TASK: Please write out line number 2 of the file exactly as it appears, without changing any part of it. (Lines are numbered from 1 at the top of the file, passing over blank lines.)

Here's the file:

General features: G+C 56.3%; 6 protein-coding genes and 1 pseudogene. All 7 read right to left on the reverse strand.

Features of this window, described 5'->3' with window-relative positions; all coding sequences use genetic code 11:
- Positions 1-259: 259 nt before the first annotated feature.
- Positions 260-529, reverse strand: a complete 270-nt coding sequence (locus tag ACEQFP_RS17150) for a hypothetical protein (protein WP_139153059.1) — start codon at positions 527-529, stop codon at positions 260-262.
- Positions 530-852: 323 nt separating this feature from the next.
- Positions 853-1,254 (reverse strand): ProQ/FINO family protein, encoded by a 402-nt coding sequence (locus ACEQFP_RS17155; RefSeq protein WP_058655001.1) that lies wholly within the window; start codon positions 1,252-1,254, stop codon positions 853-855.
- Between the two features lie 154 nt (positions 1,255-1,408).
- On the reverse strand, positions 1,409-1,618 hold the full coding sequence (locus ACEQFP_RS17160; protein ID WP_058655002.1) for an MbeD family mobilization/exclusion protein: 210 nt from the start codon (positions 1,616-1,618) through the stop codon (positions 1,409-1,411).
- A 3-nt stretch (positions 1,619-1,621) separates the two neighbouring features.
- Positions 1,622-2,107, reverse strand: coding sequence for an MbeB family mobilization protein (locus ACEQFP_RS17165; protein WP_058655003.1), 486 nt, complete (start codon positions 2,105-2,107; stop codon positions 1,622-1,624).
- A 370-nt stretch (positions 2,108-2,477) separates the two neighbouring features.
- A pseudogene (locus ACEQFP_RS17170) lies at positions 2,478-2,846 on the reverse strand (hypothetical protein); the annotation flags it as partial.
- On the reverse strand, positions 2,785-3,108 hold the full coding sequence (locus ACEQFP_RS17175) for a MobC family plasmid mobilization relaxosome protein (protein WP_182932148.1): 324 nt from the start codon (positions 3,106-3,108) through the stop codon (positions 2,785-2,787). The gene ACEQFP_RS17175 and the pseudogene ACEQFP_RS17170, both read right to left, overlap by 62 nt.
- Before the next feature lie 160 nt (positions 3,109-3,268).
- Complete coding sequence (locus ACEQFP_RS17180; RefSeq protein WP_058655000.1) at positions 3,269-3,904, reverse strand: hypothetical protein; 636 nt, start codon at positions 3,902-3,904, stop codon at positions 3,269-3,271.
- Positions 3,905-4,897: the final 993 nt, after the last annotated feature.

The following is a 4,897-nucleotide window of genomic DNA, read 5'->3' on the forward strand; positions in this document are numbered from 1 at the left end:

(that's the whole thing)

Features of this window, described 5'->3' with window-relative positions; all coding sequences use genetic code 11: